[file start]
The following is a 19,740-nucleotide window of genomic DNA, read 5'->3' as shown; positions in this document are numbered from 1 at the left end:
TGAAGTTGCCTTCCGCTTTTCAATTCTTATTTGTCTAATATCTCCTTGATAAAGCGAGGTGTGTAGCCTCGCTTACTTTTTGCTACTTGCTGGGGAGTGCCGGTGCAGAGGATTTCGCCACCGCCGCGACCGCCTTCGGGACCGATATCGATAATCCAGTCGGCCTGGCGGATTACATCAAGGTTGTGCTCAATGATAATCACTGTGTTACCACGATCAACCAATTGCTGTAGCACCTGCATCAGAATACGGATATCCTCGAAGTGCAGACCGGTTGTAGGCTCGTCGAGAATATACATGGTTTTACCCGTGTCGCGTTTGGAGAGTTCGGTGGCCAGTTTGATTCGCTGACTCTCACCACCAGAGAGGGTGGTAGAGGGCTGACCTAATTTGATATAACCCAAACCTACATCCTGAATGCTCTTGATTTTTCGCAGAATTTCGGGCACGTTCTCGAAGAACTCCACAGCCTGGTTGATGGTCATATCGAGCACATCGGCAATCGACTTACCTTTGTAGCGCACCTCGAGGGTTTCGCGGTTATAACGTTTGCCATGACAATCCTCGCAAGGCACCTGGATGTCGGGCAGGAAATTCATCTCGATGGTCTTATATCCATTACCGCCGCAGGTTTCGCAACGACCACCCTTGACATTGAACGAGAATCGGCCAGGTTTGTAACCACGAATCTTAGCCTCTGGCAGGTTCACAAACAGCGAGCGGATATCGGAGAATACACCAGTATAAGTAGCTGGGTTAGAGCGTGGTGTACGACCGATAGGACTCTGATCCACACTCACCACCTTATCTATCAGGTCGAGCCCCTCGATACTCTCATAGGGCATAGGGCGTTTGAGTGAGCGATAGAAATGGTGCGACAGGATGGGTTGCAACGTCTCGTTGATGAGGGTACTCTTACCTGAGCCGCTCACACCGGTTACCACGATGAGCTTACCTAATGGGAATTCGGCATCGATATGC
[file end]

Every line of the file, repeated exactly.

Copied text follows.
The following is a 19,740-nucleotide window of genomic DNA, read 5'->3' as shown; positions in this document are numbered from 1 at the left end:
TGAAGTTGCCTTCCGCTTTTCAATTCTTATTTGTCTAATATCTCCTTGATAAAGCGAGGTGTGTAGCCTCGCTTACTTTTTGCTACTTGCTGGGGAGTGCCGGTGCAGAGGATTTCGCCACCGCCGCGACCGCCTTCGGGACCGATATCGATAATCCAGTCGGCCTGGCGGATTACATCAAGGTTGTGCTCAATGATAATCACTGTGTTACCACGATCAACCAATTGCTGTAGCACCTGCATCAGAATACGGATATCCTCGAAGTGCAGACCGGTTGTAGGCTCGTCGAGAATATACATGGTTTTACCCGTGTCGCGTTTGGAGAGTTCGGTGGCCAGTTTGATTCGCTGACTCTCACCACCAGAGAGGGTGGTAGAGGGCTGACCTAATTTGATATAACCCAAACCTACATCCTGAATGCTCTTGATTTTTCGCAGAATTTCGGGCACGTTCTCGAAGAACTCCACAGCCTGGTTGATGGTCATATCGAGCACATCGGCAATCGACTTACCTTTGTAGCGCACCTCGAGGGTTTCGCGGTTATAACGTTTGCCATGACAATCCTCGCAAGGCACCTGGATGTCGGGCAGGAAATTCATCTCGATGGTCTTATATCCATTACCGCCGCAGGTTTCGCAACGACCACCCTTGACATTGAACGAGAATCGGCCAGGTTTGTAACCACGAATCTTAGCCTCTGGCAGGTTCACAAACAGCGAGCGGATATCGGAGAATACACCAGTATAAGTAGCTGGGTTAGAGCGTGGTGTACGACCGATAGGACTCTGATCCACACTCACCACCTTATCTATCAGGTCGAGCCCCTCGATACTCTCATAGGGCATAGGGCGTTTGAGTGAGCGATAGAAATGGTGCGACAGGATGGGTTGCAACGTCTCGTTGATGAGGGTACTCTTACCTGAGCCGCTCACACCGGTTACCACGATGAGCTTACCTAATGGGAATTCGGCATCGATATGC